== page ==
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160706-12. © NRT, 2006
Arnside Tower, Cumbria, UK from the west, 16 July, 2006

Built in the late 14th or early 15th century as defence against raids by border reivers, the pele tower (aka 'peel tower') was originally four and five storeys tall (the northern and southern sides were divided differently). Part of the parapet remains, indicating the full height.
Badly damaged by a (domestic) fire in 1602, the Tower was repaired and reoccupied, but by 1680 it was derelict and was plundered for building materials between 1684 and 1690; roof timbers are known to have gone to Knowsley and Beetham, and as can be seen in other photos, stone door and window surrounds were ripped out.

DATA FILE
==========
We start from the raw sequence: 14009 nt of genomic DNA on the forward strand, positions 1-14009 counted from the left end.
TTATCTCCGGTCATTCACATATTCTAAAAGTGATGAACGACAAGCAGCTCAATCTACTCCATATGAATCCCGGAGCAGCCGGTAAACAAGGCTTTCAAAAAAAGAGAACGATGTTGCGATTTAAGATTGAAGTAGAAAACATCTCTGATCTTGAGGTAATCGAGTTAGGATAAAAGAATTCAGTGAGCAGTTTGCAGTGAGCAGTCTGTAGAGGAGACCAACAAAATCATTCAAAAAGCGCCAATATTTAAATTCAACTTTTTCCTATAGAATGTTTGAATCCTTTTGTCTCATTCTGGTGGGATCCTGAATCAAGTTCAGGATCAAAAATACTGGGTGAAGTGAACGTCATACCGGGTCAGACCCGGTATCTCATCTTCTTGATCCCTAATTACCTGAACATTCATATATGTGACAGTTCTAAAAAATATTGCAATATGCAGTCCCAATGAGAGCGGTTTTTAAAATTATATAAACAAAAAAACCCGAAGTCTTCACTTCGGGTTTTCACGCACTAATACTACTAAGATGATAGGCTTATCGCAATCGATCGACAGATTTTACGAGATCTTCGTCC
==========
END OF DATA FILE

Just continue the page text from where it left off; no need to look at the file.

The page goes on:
In 1884, the roofless, floorless, door-and-windowless ruin experienced a severe storm, and the south-western wall collapsed, as did an internal cross-wall.

Despite this, Arnside Tower remains one of the best examples of a pele tower in the region, and the only one (I think) accessible to the public.

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Day in the life... © NRT, 2006